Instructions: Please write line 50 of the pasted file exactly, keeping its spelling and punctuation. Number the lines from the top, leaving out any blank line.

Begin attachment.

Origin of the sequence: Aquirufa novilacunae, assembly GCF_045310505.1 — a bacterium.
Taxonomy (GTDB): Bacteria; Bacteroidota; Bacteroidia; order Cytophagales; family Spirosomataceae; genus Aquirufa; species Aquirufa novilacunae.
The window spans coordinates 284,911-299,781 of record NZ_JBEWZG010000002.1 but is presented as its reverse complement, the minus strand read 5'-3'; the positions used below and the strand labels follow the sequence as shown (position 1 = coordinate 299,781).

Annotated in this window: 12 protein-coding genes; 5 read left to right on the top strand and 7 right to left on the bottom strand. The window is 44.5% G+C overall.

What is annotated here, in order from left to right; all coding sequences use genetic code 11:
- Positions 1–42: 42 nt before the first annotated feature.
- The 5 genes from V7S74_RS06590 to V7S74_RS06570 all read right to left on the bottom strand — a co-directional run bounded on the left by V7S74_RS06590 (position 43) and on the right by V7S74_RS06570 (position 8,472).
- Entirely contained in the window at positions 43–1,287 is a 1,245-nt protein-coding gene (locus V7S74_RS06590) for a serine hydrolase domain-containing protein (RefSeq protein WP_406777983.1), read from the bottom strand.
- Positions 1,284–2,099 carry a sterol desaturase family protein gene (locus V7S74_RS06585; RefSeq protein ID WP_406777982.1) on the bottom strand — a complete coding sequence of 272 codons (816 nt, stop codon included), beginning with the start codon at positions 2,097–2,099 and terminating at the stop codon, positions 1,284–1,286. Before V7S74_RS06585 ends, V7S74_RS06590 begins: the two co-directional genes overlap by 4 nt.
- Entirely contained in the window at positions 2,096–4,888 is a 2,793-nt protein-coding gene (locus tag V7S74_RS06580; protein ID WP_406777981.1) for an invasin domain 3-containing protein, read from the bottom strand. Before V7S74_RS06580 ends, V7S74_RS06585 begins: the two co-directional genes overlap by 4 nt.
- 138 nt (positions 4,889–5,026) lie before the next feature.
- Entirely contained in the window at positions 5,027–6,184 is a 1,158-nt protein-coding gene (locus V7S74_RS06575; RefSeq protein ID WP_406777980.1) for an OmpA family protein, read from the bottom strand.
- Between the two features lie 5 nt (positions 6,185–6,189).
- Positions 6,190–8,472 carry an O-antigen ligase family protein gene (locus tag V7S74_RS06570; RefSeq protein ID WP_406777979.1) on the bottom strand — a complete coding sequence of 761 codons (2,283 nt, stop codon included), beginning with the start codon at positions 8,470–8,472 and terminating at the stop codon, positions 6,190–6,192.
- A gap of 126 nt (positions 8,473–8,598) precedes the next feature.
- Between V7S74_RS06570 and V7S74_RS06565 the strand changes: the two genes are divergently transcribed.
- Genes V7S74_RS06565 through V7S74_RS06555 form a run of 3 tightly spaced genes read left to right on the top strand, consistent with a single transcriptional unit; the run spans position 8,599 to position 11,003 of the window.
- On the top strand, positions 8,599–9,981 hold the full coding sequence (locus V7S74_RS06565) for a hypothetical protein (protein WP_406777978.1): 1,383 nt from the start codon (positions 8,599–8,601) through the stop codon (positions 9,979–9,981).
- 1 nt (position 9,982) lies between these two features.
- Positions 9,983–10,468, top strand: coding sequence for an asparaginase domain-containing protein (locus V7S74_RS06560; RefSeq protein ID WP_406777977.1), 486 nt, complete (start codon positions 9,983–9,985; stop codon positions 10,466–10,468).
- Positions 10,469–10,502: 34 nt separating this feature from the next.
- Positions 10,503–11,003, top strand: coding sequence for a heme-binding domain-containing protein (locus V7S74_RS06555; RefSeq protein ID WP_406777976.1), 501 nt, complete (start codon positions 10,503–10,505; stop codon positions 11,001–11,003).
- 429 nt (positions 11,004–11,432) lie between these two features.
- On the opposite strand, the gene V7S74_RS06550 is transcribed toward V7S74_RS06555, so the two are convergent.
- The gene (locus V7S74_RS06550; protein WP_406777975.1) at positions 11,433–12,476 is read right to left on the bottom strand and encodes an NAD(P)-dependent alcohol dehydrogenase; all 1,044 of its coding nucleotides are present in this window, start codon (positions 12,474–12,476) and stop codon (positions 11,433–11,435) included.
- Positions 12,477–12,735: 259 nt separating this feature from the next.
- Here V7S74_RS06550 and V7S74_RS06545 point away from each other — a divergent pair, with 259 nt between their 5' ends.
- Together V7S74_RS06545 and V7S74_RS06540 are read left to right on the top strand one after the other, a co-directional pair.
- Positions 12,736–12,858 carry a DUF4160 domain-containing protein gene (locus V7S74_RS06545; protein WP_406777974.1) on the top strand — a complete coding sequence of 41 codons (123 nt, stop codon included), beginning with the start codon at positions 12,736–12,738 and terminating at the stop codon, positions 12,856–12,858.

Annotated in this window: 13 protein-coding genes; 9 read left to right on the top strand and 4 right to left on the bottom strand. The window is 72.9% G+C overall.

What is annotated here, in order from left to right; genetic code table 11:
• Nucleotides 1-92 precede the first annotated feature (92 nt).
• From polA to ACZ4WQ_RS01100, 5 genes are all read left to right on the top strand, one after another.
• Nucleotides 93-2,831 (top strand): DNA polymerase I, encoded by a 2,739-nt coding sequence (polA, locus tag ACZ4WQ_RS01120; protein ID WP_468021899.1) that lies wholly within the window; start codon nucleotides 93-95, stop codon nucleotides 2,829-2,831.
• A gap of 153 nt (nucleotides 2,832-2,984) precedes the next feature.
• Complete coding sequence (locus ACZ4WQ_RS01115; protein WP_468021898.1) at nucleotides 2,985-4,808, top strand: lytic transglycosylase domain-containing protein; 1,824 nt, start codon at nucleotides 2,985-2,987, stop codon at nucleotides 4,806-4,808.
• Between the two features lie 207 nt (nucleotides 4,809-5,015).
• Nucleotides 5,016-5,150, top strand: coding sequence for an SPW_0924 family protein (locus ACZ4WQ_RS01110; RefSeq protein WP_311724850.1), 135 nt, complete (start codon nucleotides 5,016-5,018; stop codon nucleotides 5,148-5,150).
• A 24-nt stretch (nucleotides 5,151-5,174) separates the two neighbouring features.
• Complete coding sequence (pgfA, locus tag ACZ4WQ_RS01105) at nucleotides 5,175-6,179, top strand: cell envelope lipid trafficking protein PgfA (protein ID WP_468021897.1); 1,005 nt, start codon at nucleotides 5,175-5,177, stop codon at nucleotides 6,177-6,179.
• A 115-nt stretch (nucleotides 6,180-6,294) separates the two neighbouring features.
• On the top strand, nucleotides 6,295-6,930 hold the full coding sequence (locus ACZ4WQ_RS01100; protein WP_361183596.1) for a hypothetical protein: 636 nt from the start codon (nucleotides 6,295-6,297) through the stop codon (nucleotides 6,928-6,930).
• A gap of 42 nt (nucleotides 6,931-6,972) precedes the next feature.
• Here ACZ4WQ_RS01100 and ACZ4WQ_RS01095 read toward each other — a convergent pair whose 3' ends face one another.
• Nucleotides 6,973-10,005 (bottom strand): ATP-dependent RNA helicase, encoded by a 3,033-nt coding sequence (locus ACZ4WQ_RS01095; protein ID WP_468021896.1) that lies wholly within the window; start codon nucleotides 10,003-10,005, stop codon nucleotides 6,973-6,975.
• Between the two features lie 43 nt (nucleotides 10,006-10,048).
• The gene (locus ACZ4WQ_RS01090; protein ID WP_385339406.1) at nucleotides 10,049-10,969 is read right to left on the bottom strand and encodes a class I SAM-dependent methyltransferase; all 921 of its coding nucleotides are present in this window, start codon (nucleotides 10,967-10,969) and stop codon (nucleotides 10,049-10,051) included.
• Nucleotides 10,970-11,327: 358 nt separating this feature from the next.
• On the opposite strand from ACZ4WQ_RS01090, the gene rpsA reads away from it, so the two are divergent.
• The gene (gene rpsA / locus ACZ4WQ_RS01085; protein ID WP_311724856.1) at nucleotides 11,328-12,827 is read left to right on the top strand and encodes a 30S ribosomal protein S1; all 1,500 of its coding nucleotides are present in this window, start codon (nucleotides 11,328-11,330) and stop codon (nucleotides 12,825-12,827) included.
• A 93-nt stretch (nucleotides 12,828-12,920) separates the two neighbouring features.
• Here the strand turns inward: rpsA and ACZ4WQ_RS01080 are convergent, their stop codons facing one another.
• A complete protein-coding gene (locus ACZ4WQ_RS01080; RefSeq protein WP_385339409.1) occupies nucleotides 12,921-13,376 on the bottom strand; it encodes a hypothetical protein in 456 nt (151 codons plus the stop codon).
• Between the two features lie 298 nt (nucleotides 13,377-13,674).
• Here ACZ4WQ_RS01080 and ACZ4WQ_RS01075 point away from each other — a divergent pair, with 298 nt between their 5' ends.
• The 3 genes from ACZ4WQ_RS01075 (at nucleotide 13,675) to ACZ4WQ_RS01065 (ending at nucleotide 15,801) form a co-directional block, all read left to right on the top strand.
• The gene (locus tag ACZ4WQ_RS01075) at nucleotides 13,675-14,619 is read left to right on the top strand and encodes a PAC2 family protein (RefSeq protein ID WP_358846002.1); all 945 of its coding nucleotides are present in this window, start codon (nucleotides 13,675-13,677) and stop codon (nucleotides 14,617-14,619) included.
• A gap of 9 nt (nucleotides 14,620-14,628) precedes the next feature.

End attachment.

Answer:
• The gene (gene rpsA / locus ACZ4WQ_RS01085; protein ID WP_311724856.1) at nucleotides 11,328-12,827 is read left to right on the top strand and encodes a 30S ribosomal protein S1; all 1,500 of its coding nucleotides are present in this window, start codon (nucleotides 11,328-11,330) and stop codon (nucleotides 12,825-12,827) included.